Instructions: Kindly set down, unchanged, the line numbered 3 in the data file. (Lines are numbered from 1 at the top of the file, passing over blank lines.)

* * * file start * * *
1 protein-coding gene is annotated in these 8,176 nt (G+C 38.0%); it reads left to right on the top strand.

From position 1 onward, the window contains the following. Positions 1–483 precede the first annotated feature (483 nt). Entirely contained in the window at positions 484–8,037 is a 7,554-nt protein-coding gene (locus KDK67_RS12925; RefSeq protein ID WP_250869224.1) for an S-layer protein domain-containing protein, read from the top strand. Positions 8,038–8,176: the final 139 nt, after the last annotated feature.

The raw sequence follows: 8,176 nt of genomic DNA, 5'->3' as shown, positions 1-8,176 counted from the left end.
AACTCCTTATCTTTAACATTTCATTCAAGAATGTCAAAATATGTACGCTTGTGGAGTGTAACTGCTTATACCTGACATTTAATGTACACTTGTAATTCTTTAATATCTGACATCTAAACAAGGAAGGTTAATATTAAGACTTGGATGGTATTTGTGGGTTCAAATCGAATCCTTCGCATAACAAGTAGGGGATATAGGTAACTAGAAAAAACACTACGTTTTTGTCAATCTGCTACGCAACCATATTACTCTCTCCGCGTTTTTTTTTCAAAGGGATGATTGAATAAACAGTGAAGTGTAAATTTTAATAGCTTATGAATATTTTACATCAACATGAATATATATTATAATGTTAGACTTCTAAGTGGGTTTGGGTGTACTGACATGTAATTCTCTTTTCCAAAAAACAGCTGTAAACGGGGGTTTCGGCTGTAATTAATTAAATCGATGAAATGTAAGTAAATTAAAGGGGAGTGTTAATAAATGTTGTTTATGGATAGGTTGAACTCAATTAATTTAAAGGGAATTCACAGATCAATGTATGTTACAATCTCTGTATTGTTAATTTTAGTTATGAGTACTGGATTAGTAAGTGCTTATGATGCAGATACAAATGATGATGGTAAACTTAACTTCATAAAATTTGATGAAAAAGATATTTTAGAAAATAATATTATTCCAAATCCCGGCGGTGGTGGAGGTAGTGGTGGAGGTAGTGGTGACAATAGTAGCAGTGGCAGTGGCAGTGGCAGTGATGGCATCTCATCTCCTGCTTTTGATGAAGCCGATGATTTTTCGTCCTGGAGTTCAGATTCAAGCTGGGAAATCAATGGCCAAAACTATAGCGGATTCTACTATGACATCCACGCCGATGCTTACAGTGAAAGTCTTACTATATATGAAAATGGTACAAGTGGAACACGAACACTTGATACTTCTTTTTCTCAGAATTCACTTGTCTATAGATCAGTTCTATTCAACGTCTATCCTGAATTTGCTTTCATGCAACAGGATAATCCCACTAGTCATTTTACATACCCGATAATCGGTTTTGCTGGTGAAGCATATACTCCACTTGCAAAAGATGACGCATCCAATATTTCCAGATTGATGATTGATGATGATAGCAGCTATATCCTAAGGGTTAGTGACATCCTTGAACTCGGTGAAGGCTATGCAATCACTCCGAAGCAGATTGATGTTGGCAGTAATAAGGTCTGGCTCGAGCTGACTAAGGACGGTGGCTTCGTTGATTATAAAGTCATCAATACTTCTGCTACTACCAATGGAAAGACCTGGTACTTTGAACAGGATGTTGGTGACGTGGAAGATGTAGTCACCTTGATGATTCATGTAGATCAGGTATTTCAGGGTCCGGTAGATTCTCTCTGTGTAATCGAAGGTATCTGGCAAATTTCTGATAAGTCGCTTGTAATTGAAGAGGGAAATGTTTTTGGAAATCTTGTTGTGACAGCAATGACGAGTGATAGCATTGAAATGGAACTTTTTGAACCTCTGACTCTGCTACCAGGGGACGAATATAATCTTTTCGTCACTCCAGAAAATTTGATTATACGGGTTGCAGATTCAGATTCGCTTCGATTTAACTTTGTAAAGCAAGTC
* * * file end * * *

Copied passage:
The raw sequence follows: 8,176 nt of genomic DNA, 5'->3' as shown, positions 1-8,176 counted from the left end.